via aleksey godin
Thousands of monks and nuns forced out of the Yachen Gar Tibetan Buddhist Center in western China’s Sichuan province and back to their hometowns have been “rounded up” by authorities and sent for “political re-education,” according to Tibetan sources.
In a campaign beginning in May, the removals targeted mainly residents who had come from areas outside Sichuan to join the remote and sprawling temple complex in Kardze (in Chinese, Ganzi) prefecture’s Palyul (Baiyu) county, which until recent years had housed an estimated 10,000 monks, nuns, and lay practitioners devoted to scriptural study and meditation.
Speaking to RFA’s Tibetan Service, a Tibetan living in the area said most of the monks and nuns were from Jomda (Jiangda) and Palbar (Bianba) counties, in the Tibet Autonomous Region’s (TAR) Chamdo (Changdu) prefecture, and had been sent there for political re-education.
“The Chinese authorities have ordered that the number of monks and nuns staying at Yachen Gar not exceed more than 4,700, and because of that many monks and nuns have been evicted from the institute,” the source said, speaking on condition of anonymity.
“Those monks and nuns who were forcefully returned to their birthplaces have now been rounded up by local Chinese police and made to attend political re-education classes [at detention centers] in their hometowns.”
The source said that due to “overflowing numbers” at a detention center in Jomda, “many have been sent to Chamdo city for political re-education.”
“As soon as they are brought to the detention centers, their cellphones are confiscated, rendering them incommunicado with the outside,” the source added.
A second source based in southern India told RFA that some “70 monks and nuns are being held in Jomda and are undergoing thorough political re-education” after being summoned by police upon their return to their hometowns.
“The monks and nuns are forced to wear the clothes of laypersons at the detention center and the Chinese authorities make them denounce [Tibetan spiritual leader] the Dalai Lama on a daily basis, as well as memorize political propaganda, which they are later tested on,” said the source, who also declined to be named.
“These monks and nuns could be held for political re-education for another several months before they are released to their families. After that, they will be restricted from re-enrolling with any other monasteries or relocating elsewhere.”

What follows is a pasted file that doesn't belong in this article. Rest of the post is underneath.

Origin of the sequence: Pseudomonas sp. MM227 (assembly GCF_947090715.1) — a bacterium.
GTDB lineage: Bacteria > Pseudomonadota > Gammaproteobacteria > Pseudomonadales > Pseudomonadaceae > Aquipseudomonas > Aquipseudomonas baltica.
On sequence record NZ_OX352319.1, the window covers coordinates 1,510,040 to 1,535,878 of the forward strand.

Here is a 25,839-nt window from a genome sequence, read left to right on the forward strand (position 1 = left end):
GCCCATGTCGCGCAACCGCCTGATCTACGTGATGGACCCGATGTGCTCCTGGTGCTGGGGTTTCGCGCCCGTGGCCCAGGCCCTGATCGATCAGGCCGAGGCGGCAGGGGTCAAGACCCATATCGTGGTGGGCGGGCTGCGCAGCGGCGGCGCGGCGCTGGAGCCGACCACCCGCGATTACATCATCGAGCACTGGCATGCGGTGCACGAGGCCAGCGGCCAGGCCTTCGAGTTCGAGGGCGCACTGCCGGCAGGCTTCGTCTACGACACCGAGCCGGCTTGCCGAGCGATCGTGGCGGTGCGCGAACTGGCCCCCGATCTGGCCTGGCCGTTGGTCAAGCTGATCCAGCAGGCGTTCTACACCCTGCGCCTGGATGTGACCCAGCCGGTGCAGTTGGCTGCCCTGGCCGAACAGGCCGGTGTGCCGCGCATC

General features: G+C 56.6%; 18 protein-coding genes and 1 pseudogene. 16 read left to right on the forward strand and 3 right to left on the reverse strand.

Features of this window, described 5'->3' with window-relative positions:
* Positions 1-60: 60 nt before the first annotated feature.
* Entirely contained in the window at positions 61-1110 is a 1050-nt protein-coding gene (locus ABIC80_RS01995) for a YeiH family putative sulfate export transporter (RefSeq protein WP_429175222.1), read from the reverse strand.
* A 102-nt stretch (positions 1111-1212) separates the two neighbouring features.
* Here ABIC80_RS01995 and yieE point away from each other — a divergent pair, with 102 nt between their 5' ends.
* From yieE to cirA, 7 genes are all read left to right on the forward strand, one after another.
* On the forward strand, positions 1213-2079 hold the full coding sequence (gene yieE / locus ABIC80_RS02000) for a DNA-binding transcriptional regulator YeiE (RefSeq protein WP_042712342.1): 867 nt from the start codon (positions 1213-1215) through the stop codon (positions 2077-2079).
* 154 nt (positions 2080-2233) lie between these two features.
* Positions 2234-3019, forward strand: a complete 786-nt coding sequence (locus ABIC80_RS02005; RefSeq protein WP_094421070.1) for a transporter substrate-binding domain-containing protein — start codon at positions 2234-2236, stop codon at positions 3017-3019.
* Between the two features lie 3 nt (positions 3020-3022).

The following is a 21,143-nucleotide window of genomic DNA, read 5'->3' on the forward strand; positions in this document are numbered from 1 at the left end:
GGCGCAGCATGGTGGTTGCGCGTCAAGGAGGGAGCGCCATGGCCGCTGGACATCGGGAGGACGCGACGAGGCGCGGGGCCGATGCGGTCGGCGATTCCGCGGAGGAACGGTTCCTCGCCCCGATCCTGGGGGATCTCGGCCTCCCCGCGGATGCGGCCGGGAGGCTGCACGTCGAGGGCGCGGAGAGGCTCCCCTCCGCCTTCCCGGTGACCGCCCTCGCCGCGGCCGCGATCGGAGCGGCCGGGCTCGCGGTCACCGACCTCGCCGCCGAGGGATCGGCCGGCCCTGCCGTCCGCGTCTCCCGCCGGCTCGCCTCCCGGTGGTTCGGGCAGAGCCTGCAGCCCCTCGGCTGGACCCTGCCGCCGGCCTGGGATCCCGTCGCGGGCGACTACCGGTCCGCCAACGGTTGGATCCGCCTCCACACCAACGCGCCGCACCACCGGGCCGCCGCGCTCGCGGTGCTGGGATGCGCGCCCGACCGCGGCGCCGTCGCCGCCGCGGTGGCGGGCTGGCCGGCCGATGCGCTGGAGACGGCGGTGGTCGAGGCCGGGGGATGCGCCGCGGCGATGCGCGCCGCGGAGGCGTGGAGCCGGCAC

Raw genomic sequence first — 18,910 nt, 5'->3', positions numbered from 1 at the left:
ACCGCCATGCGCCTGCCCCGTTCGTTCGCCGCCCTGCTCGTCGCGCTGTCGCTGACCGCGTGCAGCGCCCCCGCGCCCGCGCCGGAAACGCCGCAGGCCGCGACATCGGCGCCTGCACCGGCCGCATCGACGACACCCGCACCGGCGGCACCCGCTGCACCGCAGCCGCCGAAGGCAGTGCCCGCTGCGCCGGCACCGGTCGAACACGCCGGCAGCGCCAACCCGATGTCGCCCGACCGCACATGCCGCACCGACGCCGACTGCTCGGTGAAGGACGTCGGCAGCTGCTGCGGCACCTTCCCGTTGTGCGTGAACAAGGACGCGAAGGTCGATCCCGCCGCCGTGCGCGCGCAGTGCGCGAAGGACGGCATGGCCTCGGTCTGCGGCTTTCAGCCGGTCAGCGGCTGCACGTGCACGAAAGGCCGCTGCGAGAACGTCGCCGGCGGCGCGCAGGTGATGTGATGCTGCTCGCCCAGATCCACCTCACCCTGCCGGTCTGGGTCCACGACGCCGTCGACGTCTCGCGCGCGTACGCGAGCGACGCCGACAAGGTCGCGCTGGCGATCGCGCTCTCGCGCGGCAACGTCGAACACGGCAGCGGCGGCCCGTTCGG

Last month, sources told RFA that since the removals began in May, around 3,500 monks and nuns had been forced to leave Yachen Gar, while around 600 Chinese officials had been permanently stationed at the center to “maintain a tight watch” over those who remain and check on all outside visitors.
To avoid emotional scenes between residents being expelled and their friends who stay behind, no one may accompany those being evicted as they are brought to buses to be taken away, they said.
An unfolding strategy
Restrictions on Yachen Gar and the better-known Larung Gar complex in Sichuan’s Serthar (Seda) county are part of “an unfolding political strategy” aimed at controlling the influence and growth of these important centers for Tibetan Buddhist study and practice, a Tibetan advocacy group said in a March 2017 report.
“[Both centers] have drawn thousands of Chinese practitioners to study Buddhist ethics and receive spiritual teaching since their establishment, and have bridged Tibetan and Chinese communities,” the Washington-based International Campaign for Tibet said.
During 2017 and 2018, at least 4,820 Tibetan and Han Chinese monks and nuns were removed from Larung Gar, with over 7,000 dwellings and other structures torn down beginning in 2001, according to sources in the region.
Last month, Tenzin Dorjee, chair of the bipartisan U.S. Commission on International Religious Freedom, called China’s restrictions on Yachen Gar an “egregious violation of the freedom of religion,” telling RFA at the time that restrictions in Tibet were “going from bad to worse.”
Reported by Kunsang Tenzin and Pema Ngodup for RFA’s Tibetan Service. Translated by Dorjee Damdul. Written in English by Joshua Lipes.